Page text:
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196 posts

Master Geek


# 115865 9-Apr-2013 19:54
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As the days shorten, and the nights coolen. I was wonderen if anyone could help me out with a bit of info.

I am after a small cost efficient heater for the babies room, but above all it must be safe, being that it will be on all night unattended.

I was after something with a good thermostat so that the room can be kept at 18 to 20 degrees, i was thinking of a panel heater, but don't know alot about them.
http://www.goldair.co.nz/product-catalogue/heating/ecosave-panel-heaters/ecosave-panel-heater-425w-with-digital-thermostat
L
ooked quite good if anyone has any ideas, i will be glad to hear them.

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196 posts

Master Geek


  # 795815 9-Apr-2013 20:00
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Quick note,

Doesn't need to heat room as room will be already warm before bed, just has to keep room warm overnight

3889 posts

Uber Geek


  # 795818 9-Apr-2013 20:11
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Some of those wall heaters can use a lot of power for the amount of heat they deliver.

It's hard to know what to say without knowing where you're located, what the home is made of and what insulation is in place already or how big this room is.

We have a small oil heater next to our sons bed, with a thermostat, which just keeps the temperature up in the immediate area. But we also put bubble wrap on the windows in winter.

What are the windows like? Are their drafts? How damp is the room? Damp causes cooling.





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196 posts

Master Geek


  # 795819 9-Apr-2013 20:11
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Just saw this post http://www.geekzone.co.nz/forums.asp?forumid=141&topicid=115848

Interesting mabee a cheaper heater and one of them fan dangle do daas.



196 posts

Master Geek


  # 795820 9-Apr-2013 20:14
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DonGould: Some of those wall heaters can use a lot of power for the amount of heat they deliver.

It's hard to know what to say without knowing where you're located, what the home is made of and what insulation is in place already or how big this room is.

We have a small oil heater next to our sons bed, with a thermostat, which just keeps the temperature up in the immediate area. But we also put bubble wrap on the windows in winter.

What are the windows like? Are their drafts? How damp is the room? Damp causes cooling.



Live in the Tron, newish well insulated house mediumish sized room, at the moment outside gets to 5ish degrees and house down to 18ish in the morning

3889 posts

Uber Geek


  # 795824 9-Apr-2013 20:24
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Ramboss:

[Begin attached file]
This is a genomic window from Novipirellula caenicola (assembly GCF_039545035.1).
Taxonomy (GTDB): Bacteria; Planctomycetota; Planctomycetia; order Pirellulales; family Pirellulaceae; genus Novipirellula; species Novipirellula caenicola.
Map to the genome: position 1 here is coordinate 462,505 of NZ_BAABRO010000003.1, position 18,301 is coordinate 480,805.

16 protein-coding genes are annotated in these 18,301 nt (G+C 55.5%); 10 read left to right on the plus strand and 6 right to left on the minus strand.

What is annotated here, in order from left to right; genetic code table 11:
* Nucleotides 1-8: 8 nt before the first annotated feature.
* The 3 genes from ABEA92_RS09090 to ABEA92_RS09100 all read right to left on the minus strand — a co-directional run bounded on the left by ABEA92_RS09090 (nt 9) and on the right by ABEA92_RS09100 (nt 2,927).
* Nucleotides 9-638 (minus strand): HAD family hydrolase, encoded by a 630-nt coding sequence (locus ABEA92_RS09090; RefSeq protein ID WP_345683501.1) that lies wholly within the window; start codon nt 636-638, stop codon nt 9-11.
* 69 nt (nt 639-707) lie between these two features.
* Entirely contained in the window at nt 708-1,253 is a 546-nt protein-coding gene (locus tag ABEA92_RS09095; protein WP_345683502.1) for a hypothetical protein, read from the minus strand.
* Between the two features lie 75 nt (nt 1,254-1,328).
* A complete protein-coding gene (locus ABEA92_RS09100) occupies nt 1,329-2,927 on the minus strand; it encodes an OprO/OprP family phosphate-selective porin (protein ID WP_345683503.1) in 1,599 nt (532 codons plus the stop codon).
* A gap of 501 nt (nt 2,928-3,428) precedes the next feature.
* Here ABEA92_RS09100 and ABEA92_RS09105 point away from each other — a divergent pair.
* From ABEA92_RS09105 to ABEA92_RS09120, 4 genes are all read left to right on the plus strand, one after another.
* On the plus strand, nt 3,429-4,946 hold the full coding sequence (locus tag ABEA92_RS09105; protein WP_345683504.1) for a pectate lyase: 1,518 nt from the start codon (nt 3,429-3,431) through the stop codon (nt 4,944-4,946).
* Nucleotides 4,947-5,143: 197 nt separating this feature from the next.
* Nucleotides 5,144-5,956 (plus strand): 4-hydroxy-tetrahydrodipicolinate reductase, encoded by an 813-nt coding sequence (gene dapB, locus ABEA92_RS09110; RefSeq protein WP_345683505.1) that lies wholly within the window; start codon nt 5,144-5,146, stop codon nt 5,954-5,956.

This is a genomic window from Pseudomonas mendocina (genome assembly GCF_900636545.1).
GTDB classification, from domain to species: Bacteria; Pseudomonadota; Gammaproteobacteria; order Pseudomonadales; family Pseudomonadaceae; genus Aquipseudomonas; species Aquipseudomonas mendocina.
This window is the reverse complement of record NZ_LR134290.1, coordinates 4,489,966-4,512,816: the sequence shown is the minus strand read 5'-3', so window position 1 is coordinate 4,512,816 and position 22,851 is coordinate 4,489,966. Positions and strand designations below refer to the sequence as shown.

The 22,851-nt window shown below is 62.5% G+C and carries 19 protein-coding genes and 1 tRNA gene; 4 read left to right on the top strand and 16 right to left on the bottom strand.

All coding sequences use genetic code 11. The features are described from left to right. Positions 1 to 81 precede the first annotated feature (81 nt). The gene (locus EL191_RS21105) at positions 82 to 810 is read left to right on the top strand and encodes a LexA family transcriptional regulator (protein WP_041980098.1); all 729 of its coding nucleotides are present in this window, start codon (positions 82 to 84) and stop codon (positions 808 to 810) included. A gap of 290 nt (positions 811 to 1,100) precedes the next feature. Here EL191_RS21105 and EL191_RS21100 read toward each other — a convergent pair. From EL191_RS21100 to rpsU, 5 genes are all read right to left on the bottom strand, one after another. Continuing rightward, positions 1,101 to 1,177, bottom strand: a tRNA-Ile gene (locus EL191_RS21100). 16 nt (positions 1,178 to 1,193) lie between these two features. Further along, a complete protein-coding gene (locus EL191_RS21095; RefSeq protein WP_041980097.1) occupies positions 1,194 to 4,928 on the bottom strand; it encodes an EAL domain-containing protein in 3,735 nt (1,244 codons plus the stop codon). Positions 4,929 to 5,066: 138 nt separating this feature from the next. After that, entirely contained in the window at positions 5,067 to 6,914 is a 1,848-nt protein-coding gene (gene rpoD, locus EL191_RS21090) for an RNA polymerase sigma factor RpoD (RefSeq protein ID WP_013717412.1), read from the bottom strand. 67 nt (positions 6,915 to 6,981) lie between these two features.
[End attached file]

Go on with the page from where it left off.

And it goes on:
Live in the Tron, newish well insulated house mediumish sized room, at the moment outside gets to 5ish degrees and house down to 18ish in the morning


So it doesn't sound like a heater is going to be doing much work at all.  A wall mounted panel heater is likely the safest and I've even seen them mounted on the ceiling, though heat does rise, so it's not going to provide much heating down low.

Oil heaters have tip sensors as well as thermal over load in them. 

Prime consideration with panel on the wall is ensuring something isn't pushed up against it and only an idiot puts anything on an oil heater no mater how safe you might think it is.

You need to consider if you have space to put your heater.... and by space I mean 'realistic' space. 

Another consideration is controls.  You need to ensure what you get is easy to operate and understood.  I've found many heaters where the controls are just confusing and people leave them on when they thought they were off or off when they thought they were on.  Off when on means your child gets cold, on when off means you've got a fire risk!

Finally.... smoke alarm!!!!  Going to use a heater in a room make double sure you actually have a working alarm in the room as well.






Promote New Zealand - Get yourself a .kiwi.nz domain name!!!

Check out mine - i.am.a.can.do.kiwi.nz - don@i.am.a.can.do.kiwi.nz


907 posts

Ultimate Geek


  # 795849 9-Apr-2013 21:12
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The panel heaters work really well in a small room (very small).  I had one in my study (3m by 3m) and it kept the room toasty.  That being said if my computer was on I didn't need to use the heater.

When we moved house it wasn't too effective in a room 8 by 3 (even though the new room had better insulation)

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  # 795856 9-Apr-2013 21:35
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I won't buy Goldair appliances any more due to my experience of poor reliability with them. It looks as if it's mostly poor quality Chinese designed product that they've just badge engineered.